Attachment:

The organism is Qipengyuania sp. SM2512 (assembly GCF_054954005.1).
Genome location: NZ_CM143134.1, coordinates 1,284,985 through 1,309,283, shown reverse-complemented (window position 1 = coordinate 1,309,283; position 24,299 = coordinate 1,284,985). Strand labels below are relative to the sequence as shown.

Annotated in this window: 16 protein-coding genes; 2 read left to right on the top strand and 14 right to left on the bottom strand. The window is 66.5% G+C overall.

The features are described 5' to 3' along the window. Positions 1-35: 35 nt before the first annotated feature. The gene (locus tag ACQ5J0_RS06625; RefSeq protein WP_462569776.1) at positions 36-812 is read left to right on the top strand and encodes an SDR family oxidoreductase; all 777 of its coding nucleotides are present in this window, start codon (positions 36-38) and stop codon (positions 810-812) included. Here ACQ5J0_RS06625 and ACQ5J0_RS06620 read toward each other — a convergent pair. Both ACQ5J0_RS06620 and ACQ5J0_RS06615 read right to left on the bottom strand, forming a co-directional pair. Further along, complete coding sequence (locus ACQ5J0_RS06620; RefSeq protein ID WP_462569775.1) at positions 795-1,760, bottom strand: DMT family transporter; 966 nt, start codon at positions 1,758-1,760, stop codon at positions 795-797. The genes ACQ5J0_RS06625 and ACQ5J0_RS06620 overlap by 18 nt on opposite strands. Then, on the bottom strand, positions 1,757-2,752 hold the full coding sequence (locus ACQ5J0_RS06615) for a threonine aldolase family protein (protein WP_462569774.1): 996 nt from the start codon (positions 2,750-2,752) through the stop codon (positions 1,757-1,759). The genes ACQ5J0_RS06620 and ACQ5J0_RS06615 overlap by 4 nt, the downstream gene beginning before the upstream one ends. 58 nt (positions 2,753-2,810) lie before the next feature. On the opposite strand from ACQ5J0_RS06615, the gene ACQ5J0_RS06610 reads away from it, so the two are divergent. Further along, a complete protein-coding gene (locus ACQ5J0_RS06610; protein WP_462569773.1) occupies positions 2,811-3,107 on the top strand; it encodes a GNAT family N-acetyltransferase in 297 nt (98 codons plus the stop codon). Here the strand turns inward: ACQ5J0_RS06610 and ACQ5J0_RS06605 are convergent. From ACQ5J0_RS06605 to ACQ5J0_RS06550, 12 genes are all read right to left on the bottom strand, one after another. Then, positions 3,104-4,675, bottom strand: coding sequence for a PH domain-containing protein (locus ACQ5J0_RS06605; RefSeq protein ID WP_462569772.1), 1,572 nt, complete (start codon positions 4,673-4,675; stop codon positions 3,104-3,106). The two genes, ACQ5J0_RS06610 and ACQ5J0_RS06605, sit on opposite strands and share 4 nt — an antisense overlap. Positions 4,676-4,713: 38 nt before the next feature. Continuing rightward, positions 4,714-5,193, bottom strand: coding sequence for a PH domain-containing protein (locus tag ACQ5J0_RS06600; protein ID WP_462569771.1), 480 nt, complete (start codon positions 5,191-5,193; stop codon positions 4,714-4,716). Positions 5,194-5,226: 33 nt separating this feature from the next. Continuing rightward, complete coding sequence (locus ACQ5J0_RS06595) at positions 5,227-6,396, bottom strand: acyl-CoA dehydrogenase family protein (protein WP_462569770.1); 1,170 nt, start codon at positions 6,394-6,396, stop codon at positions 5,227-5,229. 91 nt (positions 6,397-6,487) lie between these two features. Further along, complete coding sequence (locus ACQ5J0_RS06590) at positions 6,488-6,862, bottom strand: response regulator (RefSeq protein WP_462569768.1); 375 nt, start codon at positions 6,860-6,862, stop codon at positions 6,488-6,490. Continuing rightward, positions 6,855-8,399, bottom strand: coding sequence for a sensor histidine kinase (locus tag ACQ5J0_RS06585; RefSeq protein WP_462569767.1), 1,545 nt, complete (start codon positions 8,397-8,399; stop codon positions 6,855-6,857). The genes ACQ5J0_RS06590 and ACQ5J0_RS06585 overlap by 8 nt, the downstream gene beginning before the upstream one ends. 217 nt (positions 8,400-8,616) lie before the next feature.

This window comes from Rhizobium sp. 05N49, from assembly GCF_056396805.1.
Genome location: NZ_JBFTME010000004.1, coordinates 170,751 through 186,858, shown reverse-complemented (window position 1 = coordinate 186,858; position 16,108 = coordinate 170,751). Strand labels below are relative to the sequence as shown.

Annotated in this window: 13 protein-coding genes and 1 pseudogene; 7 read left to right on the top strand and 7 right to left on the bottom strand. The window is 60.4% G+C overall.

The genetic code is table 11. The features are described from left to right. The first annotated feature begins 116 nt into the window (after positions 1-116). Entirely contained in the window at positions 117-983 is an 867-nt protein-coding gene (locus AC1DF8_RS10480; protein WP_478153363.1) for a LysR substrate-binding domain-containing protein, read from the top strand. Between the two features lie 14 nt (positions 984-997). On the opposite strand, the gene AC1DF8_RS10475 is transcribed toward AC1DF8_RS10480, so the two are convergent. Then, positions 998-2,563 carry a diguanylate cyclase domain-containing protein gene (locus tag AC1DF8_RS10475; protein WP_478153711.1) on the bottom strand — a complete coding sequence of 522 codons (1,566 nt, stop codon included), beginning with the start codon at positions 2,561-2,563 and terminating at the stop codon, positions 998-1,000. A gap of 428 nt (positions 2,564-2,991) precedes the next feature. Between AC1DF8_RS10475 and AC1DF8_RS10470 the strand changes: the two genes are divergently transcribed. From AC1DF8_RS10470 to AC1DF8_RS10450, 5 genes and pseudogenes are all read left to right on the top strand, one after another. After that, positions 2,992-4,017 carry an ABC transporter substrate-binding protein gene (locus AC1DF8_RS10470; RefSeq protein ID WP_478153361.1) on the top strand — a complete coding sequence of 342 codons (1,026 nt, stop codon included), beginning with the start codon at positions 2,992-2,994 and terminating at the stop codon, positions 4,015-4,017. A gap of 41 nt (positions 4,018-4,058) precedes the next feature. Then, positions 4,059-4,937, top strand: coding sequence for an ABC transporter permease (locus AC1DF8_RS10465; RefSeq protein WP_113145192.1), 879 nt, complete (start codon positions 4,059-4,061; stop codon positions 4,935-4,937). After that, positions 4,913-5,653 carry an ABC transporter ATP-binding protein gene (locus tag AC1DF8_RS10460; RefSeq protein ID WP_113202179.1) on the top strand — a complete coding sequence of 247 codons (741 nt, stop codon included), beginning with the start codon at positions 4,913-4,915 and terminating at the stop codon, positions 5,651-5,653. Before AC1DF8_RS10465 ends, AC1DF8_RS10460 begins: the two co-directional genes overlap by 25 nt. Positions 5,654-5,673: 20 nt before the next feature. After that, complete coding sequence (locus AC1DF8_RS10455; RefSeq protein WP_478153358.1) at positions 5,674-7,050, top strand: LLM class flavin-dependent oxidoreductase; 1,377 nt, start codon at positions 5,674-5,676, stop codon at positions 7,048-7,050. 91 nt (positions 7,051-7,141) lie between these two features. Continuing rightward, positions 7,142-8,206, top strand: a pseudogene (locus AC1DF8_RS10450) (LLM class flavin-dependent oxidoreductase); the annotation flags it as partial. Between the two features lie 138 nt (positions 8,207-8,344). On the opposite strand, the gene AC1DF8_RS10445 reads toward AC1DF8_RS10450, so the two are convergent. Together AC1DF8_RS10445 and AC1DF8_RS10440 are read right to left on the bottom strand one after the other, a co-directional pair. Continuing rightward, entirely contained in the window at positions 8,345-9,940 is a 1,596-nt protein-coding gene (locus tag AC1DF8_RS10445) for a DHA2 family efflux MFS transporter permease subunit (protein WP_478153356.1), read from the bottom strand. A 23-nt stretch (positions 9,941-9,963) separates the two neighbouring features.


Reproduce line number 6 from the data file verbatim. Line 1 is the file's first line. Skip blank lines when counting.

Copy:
Genome location: NZ_JBFTME010000004.1, coordinates 170,751 through 186,858, shown reverse-complemented (window position 1 = coordinate 186,858; position 16,108 = coordinate 170,751). Strand labels below are relative to the sequence as shown.